Jhe age of the tracksuit began – as every history student will now learn – on March 11, 2020, the day the WHO declared Covid-19 a pandemic, and the age of lockdowns began. The details of his disappearance aren’t officially verified yet – but they say the journalism is the first draft of the story, so I’m calling him for Oct. 31, 2021, when Squid Game’s dystopian seaweed-green tracksuits became the go to the Halloween disguise.
So now it’s time to put your jeans back on. I don’t just mean they’re over, although no doubt that can be a bit tricky after two turgid years of feeling dissatisfied with life within eye distance of the fridge. No, the real challenge is getting your head back in jeans, not your waistline. The most telling sign of the casualness of our wardrobes is that jeans, which were once what we wore to dress ourselves, may now be too much of an effort. It’s not that I’m saying our standards have dropped, but â well, actually, that’s exactly what I’m saying.
There’s nothing more satisfying to wear in the morning than your favorite jeans. Jeans are timeless and democratic because while silhouettes, colors and washes come and go, everyone who owns jeans makes them their own. Looking at someone wearing a pair they love that fits is like looking at the perfect black and white portrait: candid, yet flattering.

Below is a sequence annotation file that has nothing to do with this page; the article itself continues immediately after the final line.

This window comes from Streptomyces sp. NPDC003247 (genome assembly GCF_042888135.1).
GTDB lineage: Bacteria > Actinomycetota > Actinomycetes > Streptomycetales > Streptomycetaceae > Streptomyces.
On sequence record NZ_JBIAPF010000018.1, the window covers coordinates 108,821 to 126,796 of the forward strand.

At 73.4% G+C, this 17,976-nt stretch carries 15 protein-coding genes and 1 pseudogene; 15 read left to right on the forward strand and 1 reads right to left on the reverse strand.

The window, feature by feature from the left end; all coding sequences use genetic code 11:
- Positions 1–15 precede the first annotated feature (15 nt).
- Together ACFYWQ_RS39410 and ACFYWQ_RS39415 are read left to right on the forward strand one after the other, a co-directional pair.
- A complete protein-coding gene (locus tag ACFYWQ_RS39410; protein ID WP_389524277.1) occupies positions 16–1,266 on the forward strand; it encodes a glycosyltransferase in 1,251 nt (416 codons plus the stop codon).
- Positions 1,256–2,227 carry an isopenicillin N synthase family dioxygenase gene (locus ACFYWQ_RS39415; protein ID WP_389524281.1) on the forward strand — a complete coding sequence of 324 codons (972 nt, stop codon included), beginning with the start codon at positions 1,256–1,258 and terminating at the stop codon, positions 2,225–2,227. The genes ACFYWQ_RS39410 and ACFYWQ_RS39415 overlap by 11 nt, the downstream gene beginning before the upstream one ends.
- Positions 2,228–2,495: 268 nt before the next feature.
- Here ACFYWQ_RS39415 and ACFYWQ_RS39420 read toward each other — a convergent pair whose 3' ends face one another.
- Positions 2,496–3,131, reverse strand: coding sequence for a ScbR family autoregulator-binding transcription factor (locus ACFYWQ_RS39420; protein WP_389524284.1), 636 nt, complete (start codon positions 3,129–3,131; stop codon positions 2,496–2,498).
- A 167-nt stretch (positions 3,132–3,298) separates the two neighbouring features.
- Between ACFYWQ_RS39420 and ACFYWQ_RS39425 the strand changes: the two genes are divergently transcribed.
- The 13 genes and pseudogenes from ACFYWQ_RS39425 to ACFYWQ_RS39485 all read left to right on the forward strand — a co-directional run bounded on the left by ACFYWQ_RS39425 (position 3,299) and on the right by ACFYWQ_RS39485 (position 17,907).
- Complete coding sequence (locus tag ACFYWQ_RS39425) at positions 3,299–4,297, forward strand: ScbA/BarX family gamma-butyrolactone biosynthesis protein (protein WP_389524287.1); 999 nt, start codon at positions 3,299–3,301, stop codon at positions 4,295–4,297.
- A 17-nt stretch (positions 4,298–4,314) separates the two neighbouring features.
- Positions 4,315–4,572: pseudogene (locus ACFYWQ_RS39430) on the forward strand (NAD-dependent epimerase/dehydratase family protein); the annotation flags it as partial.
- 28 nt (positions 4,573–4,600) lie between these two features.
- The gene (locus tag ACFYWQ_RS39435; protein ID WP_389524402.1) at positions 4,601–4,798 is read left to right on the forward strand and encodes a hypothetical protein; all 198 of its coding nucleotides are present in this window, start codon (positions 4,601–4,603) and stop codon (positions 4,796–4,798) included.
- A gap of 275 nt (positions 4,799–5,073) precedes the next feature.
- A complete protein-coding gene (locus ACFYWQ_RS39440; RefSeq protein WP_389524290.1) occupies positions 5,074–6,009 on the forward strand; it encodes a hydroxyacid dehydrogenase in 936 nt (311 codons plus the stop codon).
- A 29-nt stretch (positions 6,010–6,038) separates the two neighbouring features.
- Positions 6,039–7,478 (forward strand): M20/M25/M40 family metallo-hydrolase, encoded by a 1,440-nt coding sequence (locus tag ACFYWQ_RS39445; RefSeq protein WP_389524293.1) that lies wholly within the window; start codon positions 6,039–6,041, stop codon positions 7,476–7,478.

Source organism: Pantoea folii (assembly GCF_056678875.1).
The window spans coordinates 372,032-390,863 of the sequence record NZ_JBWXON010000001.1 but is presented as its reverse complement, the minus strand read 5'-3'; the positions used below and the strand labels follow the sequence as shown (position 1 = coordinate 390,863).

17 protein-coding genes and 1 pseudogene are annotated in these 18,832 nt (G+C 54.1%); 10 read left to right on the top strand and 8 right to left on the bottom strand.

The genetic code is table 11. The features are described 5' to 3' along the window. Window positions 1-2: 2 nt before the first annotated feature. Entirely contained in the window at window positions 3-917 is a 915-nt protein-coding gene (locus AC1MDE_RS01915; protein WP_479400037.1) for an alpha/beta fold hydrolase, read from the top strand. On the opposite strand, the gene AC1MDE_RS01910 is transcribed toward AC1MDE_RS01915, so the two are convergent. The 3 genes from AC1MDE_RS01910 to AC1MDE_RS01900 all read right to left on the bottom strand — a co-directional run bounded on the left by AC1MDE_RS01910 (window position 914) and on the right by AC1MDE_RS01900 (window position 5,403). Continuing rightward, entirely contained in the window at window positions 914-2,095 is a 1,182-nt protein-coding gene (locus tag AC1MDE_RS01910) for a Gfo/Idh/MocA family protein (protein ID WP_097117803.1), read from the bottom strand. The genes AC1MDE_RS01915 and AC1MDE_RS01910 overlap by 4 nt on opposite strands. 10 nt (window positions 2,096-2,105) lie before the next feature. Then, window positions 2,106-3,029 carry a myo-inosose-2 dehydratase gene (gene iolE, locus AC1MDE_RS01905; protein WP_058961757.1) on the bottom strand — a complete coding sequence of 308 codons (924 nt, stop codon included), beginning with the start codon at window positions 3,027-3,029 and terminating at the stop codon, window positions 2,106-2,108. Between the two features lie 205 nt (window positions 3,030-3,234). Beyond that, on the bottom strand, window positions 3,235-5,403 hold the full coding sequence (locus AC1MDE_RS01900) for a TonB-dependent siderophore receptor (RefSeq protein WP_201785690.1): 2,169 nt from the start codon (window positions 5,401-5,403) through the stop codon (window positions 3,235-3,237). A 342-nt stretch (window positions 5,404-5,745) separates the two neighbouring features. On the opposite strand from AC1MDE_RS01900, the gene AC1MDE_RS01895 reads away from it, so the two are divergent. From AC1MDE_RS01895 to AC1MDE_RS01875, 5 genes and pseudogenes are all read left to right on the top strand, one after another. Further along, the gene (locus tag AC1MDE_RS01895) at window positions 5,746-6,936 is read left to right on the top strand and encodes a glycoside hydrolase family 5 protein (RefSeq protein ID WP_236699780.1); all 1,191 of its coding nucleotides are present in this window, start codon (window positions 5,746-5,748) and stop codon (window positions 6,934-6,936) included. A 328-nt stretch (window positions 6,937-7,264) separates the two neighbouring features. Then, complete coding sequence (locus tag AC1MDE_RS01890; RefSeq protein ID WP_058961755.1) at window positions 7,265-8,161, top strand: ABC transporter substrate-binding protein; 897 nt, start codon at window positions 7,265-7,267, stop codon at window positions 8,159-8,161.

This year’s Golden Globes ceremony didn’t have a red carpet, but it was a fashion moment that energized the denim revival. One of the evening’s big winners, Jane Campion’s The Power of the Dog, is set in rural Montana in the 1920s, articulated between the dust-and-horse iconography of Western cinematic tradition and modernity and the raw 20th century energy as it begins to roar full speed ahead. Benedict Cumberbatch as Phil acts as a male braggart in broken jeans with leggings, but it’s Kodi Smit-McPhee as Peter who steals the fashion show. Light and lanky in the new stiff jeans his mother bought him to fit on the ranch, he looks like a soldier boy in a new uniform.
In westerns, jeans represent real-world toughness â resilience, to use the buzzword of the hour â but also the American dream. The brass rivets that characterize each traditional pair shine like the nuggets that gold hunters once swept the rivers of the western states for. Plus, jeans represent gender â as they always have and always will. (Think Bruce Springsteen’s Born in the USA album cover, with the jeans-clad rear view of the Boss in front of the flag stripes.) Resilience, whimsy, adventure, and sexiness: it’s not amazing, really, that jeans are a style icon.
The Power of the Dog is the latest and most acclaimed in a new wave of westerns â from News of the World to the slick The Harder They Fall â that are bringing us back to denim as a nostalgic, easy way to dress. If we had fallen in love with jeans, it was at least partly because they had become way too complicated. In the decade since skinny jeans began to fall out of favor, the question of what jeans are for has become vexed. I’ve lost count of how many smart women have pulled me aside to seriously and quietly ask me if it’s still okay to wear skinny jeans, or what a barrel leg or a peg leg is, or whether mom jeans are really chic or a joke in which being a mom is the punchline.